Difference between revisions of "Bash =~"

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(TODO)
 
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The string to the right of the = ̃ operator is considered an extended regular expression and matched against the string to the left of the operator. The rules governing the extended regular expression are described in regex(3).
 
The string to the right of the = ̃ operator is considered an extended regular expression and matched against the string to the left of the operator. The rules governing the extended regular expression are described in regex(3).
 
<syntaxhighlight lang='bash'>
 
<syntaxhighlight lang='bash'>
if [["string_to_be_matched_against_regex" =~ regex ]]; then
+
if [[ "string_to_be_matched_against_regex" =~ regex ]]; then
 
   # match  
 
   # match  
 
else
 
else
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<syntaxhighlight lang='bash'>
 
<syntaxhighlight lang='bash'>
 
if [["something" =~ ${regex}' ' ]]; then ...
 
if [["something" =~ ${regex}' ' ]]; then ...
 +
</syntaxhighlight>
 +
This also works:
 +
<syntaxhighlight lang='bash'>
 +
[[ "${output}" =~ "chart type".*"required" ]]
 
</syntaxhighlight>
 
</syntaxhighlight>
 
* Variable substitution works for both the string to be matched and the regular expression. When using a variable to specify the regular expression, do not enclose the variable in quotes, use it directly as in the example below:
 
* Variable substitution works for both the string to be matched and the regular expression. When using a variable to specify the regular expression, do not enclose the variable in quotes, use it directly as in the example below:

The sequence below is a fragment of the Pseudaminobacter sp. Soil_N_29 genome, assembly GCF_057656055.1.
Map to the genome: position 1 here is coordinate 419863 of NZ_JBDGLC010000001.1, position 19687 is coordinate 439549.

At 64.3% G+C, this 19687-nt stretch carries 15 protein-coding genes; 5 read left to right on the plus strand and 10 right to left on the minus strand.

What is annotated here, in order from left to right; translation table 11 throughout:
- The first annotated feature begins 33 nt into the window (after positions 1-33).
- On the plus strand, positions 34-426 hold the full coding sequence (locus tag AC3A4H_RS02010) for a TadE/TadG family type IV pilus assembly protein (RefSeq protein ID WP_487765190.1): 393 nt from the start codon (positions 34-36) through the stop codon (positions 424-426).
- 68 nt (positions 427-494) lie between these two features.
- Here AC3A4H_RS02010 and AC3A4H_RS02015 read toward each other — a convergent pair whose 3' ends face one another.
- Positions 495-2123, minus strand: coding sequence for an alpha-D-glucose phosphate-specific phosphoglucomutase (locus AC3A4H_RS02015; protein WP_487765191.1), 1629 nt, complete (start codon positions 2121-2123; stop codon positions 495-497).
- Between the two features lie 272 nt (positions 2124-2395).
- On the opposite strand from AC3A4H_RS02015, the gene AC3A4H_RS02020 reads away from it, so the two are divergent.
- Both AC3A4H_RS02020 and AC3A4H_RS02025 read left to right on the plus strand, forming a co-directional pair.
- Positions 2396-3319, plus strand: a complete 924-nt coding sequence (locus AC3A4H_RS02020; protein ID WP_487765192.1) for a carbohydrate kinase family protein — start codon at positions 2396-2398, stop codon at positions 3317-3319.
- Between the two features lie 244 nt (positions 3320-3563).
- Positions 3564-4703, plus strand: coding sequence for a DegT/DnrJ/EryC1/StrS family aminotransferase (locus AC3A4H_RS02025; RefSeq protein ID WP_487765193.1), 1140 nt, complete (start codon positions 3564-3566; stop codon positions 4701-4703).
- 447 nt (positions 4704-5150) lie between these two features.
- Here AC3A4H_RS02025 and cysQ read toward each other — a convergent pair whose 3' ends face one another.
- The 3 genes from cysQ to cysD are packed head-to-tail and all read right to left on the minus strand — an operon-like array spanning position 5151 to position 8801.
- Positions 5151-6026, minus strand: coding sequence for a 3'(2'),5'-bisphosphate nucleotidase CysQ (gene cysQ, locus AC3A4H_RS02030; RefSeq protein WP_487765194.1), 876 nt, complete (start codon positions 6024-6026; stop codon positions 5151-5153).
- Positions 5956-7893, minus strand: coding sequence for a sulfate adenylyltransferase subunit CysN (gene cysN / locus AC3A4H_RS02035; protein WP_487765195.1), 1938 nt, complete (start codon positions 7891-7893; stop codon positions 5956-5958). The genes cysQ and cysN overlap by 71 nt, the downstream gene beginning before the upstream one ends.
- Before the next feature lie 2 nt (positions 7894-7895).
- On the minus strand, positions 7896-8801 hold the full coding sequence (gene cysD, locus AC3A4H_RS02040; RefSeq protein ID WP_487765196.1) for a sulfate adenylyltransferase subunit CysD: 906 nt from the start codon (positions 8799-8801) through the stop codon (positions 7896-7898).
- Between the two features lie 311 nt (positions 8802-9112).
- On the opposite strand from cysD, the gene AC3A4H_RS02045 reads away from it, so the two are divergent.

Latest revision as of 21:37, 10 October 2019

Internal

Overview

The string to the right of the = ̃ operator is considered an extended regular expression and matched against the string to the left of the operator. The rules governing the extended regular expression are described in regex(3).

if [[ "string_to_be_matched_against_regex" =~ regex ]]; then
  # match 
else
  # no match 
fi

Usage is subject to the following constraints:

  • The use of [[...]] is required.
  • DO NOT use double quotes when specifying the regular expression, just specify the regex literal directly.
  • If the regular expression contains spaces, use single quotes to denote space:
if [["something" =~ ${regex}' ' ]]; then ...

This also works:

[[ "${output}" =~ "chart type".*"required" ]]
  • Variable substitution works for both the string to be matched and the regular expression. When using a variable to specify the regular expression, do not enclose the variable in quotes, use it directly as in the example below:
if [[ "${var_containing_string_to_be_matched_against_regex}" =~ ${var_containing_regex} ]]; then ...
  • It matches [[:space:]]
  • If any part of the pattern is quoted, it is forcibly matched as a string.
  • The return value is 0 if the string matches the pattern, and 1 otherwise.
  • If the regular expression is syntactically incorrect, the conditional expression's return value is 2.
  • If the shell option nocasematch is enabled, the match is performed without regard to the case of alphabetic characters.
  • The =~ operator has the same precedence as == and !=.

Examples

A string that does not contain a slash:

if [[ ${something} =~ ^[^/]*$ ]]; then
   ...
fi

TODO

regex(3)